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29th Jun, 2022

Number of homeless people in Solihull doubles in a year

Felix Nobes 12th Dec, 2018

THE number of homeless people in Solihull has more than doubled in a year while a council chief maintains the rise is part of a government ‘success story’ in tackling the issue.

Green Party councillor Tim Hodgson has urged the council not to be complacent in trying to reduce the rapidly increasing figure.

Latest statistics from Solihull Community Housing (SCH) – the council’s provider of social and temporary housing – show an increase in the number of people presenting as homeless.

The number applying as homeless in the period from April to the end of November last year has seen a 60 per cent increase in the same period this year.

There were only 538 people applying as homeless during that period last year, rising to 1,146 this year.

Conservative cabinet member for the environment and housing, councillor Tony Dicicco, said the increase shows the government’s strategy to reducing homelessness is working.

Coun Tony Dicicco said: “Actually you could argue the figures are a success story in some respects because this government’s legislation is actually leading to more people being helped and prevented from becoming homeless.

“In Solihull we haven’t actually seen a big increase in people being homeless and SCH is actually working very hard to make sure people are not made homeless and can have accommodation for as long as they need it.”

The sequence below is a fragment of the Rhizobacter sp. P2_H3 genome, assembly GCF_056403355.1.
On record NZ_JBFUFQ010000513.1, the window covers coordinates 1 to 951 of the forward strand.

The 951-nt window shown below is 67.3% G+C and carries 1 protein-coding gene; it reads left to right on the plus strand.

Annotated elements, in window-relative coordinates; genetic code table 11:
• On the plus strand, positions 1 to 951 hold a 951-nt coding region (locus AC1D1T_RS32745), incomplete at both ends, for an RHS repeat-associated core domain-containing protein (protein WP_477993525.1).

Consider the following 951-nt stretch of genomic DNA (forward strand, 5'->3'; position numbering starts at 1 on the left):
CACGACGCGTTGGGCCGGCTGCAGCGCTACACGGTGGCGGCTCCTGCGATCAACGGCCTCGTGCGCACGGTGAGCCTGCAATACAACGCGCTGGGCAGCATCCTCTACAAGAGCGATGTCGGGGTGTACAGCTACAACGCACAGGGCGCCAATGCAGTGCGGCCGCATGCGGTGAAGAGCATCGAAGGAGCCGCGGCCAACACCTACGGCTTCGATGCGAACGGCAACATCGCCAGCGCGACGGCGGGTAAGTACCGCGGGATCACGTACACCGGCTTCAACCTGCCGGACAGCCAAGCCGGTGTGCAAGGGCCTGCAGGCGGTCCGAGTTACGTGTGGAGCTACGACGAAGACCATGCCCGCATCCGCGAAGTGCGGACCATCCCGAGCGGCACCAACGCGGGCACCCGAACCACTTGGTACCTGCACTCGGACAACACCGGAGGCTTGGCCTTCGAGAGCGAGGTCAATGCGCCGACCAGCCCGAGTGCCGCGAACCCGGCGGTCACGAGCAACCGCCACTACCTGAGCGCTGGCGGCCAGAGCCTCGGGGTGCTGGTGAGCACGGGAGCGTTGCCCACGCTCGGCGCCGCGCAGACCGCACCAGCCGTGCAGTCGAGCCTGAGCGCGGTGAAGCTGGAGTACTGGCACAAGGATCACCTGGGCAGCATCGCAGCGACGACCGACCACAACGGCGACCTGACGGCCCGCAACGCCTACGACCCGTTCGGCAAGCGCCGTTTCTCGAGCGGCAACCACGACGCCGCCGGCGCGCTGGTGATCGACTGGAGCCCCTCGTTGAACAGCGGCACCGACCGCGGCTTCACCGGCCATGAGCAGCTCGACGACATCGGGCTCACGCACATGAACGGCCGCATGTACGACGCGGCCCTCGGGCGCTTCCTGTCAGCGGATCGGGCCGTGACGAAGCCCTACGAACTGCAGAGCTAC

Coun Tim Hodgson said: “It’s very alarming the increases that have taken place.

“I am sure the cabinet member will be aware of the report out last month by Shelter which is showing a four per cent rise nationally in homelessness.

“There are clearly particular problems in this region.”

Coun Hodgson did praise the council’s efforts to expand the options for temporary accommodation in the borough, specifically referencing Ipswich Walk in Chelmsley Wood.

It was opened last September to provide short-term accommodation for up to 25 residents who find themselves without shelter in the borough.

The Conservative government introduced the Homelessness Reduction Act 2017 in April.

It extends local authority powers to prevent and manage homelessness while providing extra funding for appropriate accommodation and support.

The government hopes it will eliminate rough sleeping by 2027.

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